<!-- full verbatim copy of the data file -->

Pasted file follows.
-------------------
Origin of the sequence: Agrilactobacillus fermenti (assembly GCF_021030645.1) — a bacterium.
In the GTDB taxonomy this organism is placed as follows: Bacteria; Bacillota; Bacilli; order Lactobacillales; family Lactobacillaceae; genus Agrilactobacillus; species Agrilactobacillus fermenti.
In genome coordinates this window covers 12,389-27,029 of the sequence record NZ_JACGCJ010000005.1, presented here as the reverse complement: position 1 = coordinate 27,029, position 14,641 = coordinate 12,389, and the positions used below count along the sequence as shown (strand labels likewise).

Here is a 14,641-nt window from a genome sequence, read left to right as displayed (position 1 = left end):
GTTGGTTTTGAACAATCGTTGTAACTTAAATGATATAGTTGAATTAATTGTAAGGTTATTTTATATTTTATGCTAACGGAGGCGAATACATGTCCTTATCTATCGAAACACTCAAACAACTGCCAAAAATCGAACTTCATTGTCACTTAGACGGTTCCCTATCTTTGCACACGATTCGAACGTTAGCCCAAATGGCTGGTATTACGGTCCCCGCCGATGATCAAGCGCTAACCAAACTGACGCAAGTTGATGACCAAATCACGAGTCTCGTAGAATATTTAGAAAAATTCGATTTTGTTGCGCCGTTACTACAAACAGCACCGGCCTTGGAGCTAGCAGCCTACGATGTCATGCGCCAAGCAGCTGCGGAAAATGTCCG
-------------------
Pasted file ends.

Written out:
Origin of the sequence: Agrilactobacillus fermenti (assembly GCF_021030645.1) — a bacterium.
In the GTDB taxonomy this organism is placed as follows: Bacteria; Bacillota; Bacilli; order Lactobacillales; family Lactobacillaceae; genus Agrilactobacillus; species Agrilactobacillus fermenti.
In genome coordinates this window covers 12,389-27,029 of the sequence record NZ_JACGCJ010000005.1, presented here as the reverse complement: position 1 = coordinate 27,029, position 14,641 = coordinate 12,389, and the positions used below count along the sequence as shown (strand labels likewise).

Here is a 14,641-nt window from a genome sequence, read left to right as displayed (position 1 = left end):
GTTGGTTTTGAACAATCGTTGTAACTTAAATGATATAGTTGAATTAATTGTAAGGTTATTTTATATTTTATGCTAACGGAGGCGAATACATGTCCTTATCTATCGAAACACTCAAACAACTGCCAAAAATCGAACTTCATTGTCACTTAGACGGTTCCCTATCTTTGCACACGATTCGAACGTTAGCCCAAATGGCTGGTATTACGGTCCCCGCCGATGATCAAGCGCTAACCAAACTGACGCAAGTTGATGACCAAATCACGAGTCTCGTAGAATATTTAGAAAAATTCGATTTTGTTGCGCCGTTACTACAAACAGCACCGGCCTTGGAGCTAGCAGCCTACGATGTCATGCGCCAAGCAGCTGCGGAAAATGTCCG